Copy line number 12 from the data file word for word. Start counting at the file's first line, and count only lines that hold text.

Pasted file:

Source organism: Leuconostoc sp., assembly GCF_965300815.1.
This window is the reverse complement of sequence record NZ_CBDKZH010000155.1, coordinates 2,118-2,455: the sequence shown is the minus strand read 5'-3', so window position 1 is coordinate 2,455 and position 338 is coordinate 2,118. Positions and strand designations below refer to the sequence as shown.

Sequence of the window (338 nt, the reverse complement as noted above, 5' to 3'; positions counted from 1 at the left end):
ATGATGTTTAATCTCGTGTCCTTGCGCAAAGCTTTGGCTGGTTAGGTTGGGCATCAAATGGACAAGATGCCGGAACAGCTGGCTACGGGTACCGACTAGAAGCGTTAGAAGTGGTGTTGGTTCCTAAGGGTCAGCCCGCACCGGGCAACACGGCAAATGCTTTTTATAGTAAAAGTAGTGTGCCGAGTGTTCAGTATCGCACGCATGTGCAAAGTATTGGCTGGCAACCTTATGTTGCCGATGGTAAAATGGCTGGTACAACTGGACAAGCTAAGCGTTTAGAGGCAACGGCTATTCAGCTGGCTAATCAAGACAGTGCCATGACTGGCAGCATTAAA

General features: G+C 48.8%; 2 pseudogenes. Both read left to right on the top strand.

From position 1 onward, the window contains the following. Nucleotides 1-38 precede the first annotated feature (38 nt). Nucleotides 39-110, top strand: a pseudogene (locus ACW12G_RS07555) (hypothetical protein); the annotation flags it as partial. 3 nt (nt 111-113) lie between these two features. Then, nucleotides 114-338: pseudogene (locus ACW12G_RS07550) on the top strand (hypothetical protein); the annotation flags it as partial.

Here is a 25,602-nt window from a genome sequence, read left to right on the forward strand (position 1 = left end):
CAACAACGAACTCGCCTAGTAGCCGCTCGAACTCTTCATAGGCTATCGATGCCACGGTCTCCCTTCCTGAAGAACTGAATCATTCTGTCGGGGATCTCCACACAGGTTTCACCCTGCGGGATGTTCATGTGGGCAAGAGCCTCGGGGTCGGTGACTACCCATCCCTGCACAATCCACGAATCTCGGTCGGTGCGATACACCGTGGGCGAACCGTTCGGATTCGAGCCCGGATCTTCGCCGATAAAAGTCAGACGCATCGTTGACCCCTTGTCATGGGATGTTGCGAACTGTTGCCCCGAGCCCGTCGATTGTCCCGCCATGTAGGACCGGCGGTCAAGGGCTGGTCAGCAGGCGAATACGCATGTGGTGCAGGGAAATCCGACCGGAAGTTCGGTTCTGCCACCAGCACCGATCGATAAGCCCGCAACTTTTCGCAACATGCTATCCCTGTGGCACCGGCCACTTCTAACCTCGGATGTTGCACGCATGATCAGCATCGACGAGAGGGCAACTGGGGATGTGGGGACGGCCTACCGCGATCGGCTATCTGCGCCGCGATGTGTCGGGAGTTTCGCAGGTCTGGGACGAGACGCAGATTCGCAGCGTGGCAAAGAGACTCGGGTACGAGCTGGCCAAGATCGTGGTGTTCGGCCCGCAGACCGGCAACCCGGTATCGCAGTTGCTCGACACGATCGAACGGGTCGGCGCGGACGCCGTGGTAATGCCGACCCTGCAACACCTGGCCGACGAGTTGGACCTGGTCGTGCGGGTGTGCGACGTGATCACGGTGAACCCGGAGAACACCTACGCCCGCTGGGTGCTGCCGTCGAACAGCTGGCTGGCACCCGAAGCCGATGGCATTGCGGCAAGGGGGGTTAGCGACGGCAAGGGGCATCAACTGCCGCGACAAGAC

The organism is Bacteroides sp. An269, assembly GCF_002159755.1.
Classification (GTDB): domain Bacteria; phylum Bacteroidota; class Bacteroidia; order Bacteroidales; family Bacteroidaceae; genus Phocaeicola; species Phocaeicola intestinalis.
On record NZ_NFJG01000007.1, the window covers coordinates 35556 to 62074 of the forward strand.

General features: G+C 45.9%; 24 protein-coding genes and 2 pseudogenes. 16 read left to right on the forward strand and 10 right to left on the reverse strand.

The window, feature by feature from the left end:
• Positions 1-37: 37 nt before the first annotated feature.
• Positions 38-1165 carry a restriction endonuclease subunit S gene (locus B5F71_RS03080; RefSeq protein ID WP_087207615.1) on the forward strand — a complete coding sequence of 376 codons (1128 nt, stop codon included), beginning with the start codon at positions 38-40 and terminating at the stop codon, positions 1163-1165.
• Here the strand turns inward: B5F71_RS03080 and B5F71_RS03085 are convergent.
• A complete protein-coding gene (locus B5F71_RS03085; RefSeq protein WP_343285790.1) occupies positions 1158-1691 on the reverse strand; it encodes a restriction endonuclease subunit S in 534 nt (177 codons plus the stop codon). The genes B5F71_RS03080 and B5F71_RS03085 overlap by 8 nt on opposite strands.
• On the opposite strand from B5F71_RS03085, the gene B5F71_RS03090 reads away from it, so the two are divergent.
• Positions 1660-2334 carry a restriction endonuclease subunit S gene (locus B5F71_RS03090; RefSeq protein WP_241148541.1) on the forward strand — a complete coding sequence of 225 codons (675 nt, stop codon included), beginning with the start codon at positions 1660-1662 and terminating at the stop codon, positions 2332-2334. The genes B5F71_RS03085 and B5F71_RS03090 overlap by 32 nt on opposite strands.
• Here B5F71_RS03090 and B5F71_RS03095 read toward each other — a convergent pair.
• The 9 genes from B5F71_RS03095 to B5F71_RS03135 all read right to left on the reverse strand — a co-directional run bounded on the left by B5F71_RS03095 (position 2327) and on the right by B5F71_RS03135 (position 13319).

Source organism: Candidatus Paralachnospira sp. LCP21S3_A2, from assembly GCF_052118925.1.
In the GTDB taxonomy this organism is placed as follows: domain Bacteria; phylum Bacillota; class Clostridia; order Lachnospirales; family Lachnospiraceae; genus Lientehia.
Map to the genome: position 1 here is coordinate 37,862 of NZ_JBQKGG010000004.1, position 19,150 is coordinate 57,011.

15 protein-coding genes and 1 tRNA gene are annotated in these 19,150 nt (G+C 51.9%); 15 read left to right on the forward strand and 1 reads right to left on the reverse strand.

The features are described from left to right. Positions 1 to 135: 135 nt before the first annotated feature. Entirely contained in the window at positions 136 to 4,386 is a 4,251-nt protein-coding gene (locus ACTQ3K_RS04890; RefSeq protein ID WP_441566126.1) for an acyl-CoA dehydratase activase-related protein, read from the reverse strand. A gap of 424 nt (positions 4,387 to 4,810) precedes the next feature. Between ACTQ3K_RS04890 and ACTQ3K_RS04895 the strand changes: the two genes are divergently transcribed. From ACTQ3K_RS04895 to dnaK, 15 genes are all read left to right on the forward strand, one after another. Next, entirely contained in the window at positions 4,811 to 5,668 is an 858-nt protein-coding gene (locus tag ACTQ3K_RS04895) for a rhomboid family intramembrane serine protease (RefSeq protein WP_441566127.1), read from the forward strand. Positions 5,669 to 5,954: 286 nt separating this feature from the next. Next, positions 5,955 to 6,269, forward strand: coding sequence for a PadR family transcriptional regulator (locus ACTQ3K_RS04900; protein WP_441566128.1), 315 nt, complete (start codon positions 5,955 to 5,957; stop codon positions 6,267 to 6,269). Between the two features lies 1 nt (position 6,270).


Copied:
General features: G+C 45.9%; 24 protein-coding genes and 2 pseudogenes. 16 read left to right on the forward strand and 10 right to left on the reverse strand.